Tuesday, October 6, 2015

Moja droga (Part 1)

Maybe she had asked the question before; maybe she'd forgotten my rambling answer. I vaguely remember, perhaps, that we'd had this conversation sitting, no less, at a coffee shop in Warsaw. Or during a previous trip to San Francisco, undoubtedly over coffee. But while visiting my friend Jola a few weeks ago, she asked a question, perhaps again, that many others have asked throughout my seemingly bizarre life: why do I know Polish? Such a question demands more than "because I like it" or "because I studied it." These are my typical, smart-alecky answers. Both, though, are far from the truth. Let me try to get a little closer.

While growing up in Reagan's America–a time I, before having a similar conversation with someone who had lived through the nuclear disaster training of the 1950s, used to describe hyperbolically as "the height of the Cold War"–I never quite believed the Soviets were the bad guys. Despite my love of Cold War espionage films and TV, I had always assumed that the Soviets were no more evil than we Americans. I never gave much weight to the the good-guy/bad-guy mythology. Although I do remember a time when, because of the sophisticated rhetoric used by the media and politicians, I thought there were neither car accidents nor divorces in the Soviet Union. The way they were described, it was as if Camazotz had come vividly to life on the other side of the world.

On top of an already initially critical view of the US vs. them narrative, I loved Russian music, Soviet composers. Throughout elementary and high school, I studied piano; the last three years of high school I was in band and began studying music on my own. The first two years of college I was a music major, focusing on piano performance. Of course, there were the standards: Mussorgsky, Rimsky-Korsakov, Prokofiev, and Tchaikovsky. But also the new guys: Rachmaninoff, Scriabin, Kabalevsky, Shostakovich, and Stravinsky. And then there was Khachaturian, whose Toccata in E-flat minor was one of my go-to pieces for competition.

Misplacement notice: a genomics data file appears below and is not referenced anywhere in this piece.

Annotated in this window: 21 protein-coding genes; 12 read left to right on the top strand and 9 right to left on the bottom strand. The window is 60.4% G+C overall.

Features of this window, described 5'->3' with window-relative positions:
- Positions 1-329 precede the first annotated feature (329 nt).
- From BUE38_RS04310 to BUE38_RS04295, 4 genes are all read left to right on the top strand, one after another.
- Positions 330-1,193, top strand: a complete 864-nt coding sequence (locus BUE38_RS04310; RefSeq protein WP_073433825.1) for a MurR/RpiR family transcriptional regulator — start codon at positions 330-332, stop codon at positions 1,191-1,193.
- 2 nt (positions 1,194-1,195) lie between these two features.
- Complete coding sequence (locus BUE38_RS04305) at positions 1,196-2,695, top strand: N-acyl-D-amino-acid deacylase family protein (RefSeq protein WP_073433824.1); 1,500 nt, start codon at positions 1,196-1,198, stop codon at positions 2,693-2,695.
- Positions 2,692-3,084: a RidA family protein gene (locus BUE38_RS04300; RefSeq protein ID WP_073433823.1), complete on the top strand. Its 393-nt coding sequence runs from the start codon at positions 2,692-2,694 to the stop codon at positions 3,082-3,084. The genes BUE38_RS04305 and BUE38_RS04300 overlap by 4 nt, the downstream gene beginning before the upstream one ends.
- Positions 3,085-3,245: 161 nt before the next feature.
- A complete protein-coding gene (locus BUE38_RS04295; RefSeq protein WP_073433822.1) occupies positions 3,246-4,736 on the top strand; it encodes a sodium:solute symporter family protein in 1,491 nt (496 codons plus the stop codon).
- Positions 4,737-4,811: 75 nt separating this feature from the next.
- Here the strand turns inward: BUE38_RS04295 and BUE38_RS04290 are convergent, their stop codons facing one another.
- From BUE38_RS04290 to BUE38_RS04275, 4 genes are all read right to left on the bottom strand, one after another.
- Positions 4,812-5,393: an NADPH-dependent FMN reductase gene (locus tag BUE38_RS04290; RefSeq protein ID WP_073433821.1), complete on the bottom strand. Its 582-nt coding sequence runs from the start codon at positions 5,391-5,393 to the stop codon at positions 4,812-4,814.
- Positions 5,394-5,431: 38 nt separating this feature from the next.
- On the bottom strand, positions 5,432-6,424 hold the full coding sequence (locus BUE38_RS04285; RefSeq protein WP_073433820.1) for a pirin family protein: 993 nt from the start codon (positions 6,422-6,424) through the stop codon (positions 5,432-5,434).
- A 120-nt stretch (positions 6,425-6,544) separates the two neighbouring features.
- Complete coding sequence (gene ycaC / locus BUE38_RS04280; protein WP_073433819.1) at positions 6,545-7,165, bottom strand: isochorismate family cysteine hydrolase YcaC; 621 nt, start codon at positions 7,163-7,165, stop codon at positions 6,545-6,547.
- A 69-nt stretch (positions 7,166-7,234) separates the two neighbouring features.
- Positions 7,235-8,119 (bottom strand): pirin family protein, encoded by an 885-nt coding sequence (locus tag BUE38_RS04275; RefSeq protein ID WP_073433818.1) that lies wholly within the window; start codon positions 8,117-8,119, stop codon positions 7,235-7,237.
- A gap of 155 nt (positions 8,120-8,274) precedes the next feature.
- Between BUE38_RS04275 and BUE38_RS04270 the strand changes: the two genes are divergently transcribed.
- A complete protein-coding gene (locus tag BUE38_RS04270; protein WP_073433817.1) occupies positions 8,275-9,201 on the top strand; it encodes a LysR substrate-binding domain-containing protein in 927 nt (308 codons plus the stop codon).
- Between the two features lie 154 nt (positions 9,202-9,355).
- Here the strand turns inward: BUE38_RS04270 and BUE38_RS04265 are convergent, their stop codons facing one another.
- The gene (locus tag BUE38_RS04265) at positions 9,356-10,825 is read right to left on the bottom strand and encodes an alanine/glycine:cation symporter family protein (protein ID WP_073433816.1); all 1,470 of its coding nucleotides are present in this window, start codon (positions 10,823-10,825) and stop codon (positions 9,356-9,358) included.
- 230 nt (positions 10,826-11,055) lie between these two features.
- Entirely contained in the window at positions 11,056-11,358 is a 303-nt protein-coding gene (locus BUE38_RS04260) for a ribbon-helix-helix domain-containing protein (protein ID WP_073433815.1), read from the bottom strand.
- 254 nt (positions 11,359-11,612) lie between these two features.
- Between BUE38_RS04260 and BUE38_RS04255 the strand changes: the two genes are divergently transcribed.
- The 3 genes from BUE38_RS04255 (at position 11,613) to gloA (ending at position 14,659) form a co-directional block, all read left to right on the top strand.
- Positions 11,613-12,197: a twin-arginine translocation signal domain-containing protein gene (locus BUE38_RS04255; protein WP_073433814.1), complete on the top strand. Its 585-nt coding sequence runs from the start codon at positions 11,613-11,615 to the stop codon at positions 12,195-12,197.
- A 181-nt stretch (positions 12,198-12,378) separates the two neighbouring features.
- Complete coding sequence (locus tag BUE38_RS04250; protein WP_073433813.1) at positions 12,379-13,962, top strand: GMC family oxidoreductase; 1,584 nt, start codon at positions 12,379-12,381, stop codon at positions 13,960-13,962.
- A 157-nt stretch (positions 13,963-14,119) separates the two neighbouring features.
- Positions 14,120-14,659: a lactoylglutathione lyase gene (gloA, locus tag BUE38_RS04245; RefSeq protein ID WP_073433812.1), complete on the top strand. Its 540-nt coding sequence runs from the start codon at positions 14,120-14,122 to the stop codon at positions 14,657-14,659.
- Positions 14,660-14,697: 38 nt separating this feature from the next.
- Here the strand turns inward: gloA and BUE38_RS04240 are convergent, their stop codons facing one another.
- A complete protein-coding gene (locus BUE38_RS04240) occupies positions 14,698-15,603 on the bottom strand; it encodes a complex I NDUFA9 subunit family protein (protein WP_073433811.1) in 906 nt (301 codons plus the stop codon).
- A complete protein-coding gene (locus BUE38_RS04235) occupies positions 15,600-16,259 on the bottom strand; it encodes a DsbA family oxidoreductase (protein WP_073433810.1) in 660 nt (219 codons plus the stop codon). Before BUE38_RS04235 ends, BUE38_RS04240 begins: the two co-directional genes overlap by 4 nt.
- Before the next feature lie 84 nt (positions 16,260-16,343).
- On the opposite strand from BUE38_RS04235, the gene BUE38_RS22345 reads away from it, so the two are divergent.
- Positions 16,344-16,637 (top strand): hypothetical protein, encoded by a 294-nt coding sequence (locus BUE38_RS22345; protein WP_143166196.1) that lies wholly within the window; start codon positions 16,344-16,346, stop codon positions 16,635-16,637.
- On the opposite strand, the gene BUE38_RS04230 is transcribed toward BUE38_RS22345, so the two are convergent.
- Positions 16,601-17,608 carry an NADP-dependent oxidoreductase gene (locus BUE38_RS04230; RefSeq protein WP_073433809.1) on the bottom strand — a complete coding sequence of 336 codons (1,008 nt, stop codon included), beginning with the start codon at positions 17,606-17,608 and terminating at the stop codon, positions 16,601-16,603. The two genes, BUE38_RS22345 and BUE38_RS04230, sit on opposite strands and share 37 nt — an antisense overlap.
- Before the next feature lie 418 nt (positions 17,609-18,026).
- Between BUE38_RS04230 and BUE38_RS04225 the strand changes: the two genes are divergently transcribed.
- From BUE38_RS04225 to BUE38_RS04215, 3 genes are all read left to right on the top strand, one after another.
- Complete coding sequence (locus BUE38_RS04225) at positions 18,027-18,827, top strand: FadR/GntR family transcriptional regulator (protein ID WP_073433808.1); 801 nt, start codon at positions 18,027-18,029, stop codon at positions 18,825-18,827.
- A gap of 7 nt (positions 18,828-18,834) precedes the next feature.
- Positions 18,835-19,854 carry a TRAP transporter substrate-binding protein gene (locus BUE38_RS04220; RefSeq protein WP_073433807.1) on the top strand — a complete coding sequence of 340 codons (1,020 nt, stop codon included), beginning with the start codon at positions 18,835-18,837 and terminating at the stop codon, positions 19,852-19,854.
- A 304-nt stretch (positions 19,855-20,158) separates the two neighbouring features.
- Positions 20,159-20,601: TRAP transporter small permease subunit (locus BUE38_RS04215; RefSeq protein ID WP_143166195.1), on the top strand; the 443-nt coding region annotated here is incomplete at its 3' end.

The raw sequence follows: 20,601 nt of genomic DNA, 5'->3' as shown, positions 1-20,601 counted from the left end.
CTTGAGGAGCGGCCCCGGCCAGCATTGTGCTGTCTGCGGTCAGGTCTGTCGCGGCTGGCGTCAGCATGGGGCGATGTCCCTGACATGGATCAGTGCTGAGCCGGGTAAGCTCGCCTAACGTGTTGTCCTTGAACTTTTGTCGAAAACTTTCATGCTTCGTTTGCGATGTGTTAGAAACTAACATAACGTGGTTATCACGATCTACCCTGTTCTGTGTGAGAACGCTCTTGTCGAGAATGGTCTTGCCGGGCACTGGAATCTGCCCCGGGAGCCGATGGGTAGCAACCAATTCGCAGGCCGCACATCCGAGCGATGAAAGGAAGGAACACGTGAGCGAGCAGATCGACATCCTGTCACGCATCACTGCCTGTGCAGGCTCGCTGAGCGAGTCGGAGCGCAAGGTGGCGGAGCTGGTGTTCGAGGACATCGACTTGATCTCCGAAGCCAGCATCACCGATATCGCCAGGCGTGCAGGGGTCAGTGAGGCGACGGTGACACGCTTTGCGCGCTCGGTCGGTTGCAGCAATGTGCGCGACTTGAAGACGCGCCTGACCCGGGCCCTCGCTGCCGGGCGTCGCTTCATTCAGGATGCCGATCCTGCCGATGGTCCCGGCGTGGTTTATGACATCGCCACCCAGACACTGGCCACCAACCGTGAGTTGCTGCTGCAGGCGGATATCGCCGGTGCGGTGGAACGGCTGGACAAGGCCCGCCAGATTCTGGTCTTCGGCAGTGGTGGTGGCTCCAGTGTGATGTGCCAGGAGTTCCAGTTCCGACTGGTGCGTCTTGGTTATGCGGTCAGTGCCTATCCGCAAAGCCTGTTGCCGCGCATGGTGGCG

Music and an interest in Russian/Soviet culture led to an important decision as a student: to find a program where I could study the language. During my last years as an undergraduate, I moved away from performance altogether and toward studies rooted in language and culture, literature and the humanities. I would complete a BA with a minor in Soviet Studies the year that the Soviet Union dissolved. Even history, it seemed, was bent on making a mockery of my life.

Alongside these developments was a growing idealism that I remember from as early as fifth grade. I wanted to travel the world, to study different cultures, to get as far away from the poverty of East Texas as I could. I toyed with a few ways to make that happen and decided that the Peace Corps would be my route. Since I was ten, I had wanted to join. Before my last year of college, I sent in my application. Because the Soviet sphere was opening up, there were plenty of opportunities throughout Central and Eastern Europe. My Russian/Soviet studies helped with my application, even more, thank goodness, than growing up on a farm. When I was accepted by the Peace Corps, my assignment was Poland. And irony of ironies: my host family during my in-country Peace Corps training lived on a farm.

And that, dear reader, dear Jola, is how I managed to find myself in Poland studying Polish. Why–and how–I stayed with it is another story.

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